Law enforcement should have a range of less lethal equipment at their disposal that allows for the differentiated use of force in full respect of the principles of necessity and proportionality, and ensure that harm and injury are kept to a minimum.
Principle 17 imposes duty of accountability and transparency on states to ensure that all decision-making processes by public authorities relating to protests are transparent, accessible and comply with international due process standards. States should investigate, prosecute, and ensure accountability for human rights violations committed in the context of protests.
Principle 18 mandates states to enable the free flow of information relating to protests, including through all types of media, so that everyone can freely impart
and receive information about protests before, during and after them.
Principle 19 mandates states to allow and actively facilitate reporting on, and the
independent monitoring of protests by all media and independent observers, without imposing undue limitations on their activities and without official hindrance, as far as is possible.
And that states should ensure that no individuals documenting police actions and human rights violations during protests are specifically targeted because of covering and reporting on protests.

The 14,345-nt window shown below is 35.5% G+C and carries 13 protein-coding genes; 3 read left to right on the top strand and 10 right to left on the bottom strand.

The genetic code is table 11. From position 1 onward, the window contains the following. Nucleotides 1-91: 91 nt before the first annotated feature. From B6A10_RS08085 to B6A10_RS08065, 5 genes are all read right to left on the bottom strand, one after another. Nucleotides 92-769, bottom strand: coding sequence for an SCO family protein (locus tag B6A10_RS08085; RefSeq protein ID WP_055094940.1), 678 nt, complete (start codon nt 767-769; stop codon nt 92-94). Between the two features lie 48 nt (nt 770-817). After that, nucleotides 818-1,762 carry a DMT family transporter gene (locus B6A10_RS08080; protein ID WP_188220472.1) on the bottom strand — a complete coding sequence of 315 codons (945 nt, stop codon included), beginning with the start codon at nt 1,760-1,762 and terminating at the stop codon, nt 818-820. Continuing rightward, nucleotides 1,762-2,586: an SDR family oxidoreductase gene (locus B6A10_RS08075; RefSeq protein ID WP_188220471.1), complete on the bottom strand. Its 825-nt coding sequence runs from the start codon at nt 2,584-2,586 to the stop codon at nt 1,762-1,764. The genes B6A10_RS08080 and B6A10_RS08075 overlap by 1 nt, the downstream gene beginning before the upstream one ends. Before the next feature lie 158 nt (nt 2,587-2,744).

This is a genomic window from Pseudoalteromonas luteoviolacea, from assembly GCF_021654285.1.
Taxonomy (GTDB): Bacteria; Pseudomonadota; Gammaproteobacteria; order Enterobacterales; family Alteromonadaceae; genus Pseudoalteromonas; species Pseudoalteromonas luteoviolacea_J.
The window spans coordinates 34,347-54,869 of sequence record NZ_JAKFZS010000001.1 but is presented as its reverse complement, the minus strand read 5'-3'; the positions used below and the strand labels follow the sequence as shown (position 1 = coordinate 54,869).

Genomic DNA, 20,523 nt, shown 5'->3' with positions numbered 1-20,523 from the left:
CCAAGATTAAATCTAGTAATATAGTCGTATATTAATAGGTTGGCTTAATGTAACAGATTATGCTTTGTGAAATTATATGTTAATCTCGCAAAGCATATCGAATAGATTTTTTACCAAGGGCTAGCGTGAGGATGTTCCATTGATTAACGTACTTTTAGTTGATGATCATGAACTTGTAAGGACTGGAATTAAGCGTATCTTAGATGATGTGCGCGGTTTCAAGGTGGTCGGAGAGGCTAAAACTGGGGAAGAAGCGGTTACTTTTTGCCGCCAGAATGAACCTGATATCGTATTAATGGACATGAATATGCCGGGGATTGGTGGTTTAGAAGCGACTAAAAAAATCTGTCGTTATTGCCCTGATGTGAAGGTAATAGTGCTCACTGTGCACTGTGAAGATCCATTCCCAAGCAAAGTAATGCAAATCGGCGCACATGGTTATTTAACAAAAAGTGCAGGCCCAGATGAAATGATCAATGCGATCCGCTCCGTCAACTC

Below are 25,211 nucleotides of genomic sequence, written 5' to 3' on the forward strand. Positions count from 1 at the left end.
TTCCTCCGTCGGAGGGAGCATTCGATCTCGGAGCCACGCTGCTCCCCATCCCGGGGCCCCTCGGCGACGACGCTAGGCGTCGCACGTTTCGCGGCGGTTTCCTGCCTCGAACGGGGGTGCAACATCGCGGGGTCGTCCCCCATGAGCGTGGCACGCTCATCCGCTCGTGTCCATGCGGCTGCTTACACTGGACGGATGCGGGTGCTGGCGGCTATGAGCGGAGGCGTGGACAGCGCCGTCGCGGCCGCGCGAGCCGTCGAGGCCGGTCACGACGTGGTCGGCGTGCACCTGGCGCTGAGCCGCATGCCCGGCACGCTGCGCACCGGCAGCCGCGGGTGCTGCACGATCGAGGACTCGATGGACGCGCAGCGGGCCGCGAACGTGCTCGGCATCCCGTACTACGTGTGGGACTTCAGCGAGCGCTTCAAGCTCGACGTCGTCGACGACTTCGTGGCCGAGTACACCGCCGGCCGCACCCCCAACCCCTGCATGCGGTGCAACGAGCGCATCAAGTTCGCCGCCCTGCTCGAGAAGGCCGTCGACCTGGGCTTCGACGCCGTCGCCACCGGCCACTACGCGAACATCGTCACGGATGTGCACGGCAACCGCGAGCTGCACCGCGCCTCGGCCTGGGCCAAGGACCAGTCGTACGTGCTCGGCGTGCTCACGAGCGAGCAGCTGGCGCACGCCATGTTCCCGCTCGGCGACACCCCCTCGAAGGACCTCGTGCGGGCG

In conclusion, the Nigerian government should endeavour to internalise the fact that sovereignty belongs to the people and that government exists solely for the welfare and security of the people, and must preserve and defend the people and the Constitution of the Federal Republic of Nigeria which they swore in their Oath of Office to protect.
The army and other security forces should understand that right to protest is a constitutional rights of citizens to hold the government accountable which will invariably lead to the progress and development of the country and in the long run will be of great benefit to everyone whether in uniform or not.
The security agencies are strongly advised to be patriotic in the discharge of their duties and must at all times protect the lives, rights and well-being of Nigerians.
Overzealousness to harm fellow citizens who are patriotic enough to demand for a better Nigeria is simply foolhardy, imprudent and an act of gross misconduct.
They should learn from their colleagues all over the world. Just last year in Malawi, the Malawian army played a crucial role during times of political and social turbulence in March 2019 by standing with the people and ensuring that their country becomes a better place.
The legislators are advised to hold the executive accountable against the killing of the people and enact laws specifically providing protection to citizens exercising their constitutional right to protest.
This law must be in consonance with international standard and best practices as recognised under the International Law. Curfew should not be used to curtail and stop citizens from exercising their right to protest.
Protesters at all times should conduct themselves reasonably and peacefully.
They must resist the urge to prevent other Nigerians from going about their businesses without let or hindrances. Just as you have the right to protest, others equally have a right to join or not to.
Uwandu, a legal practitioner based in Lagos, writes via [email protected]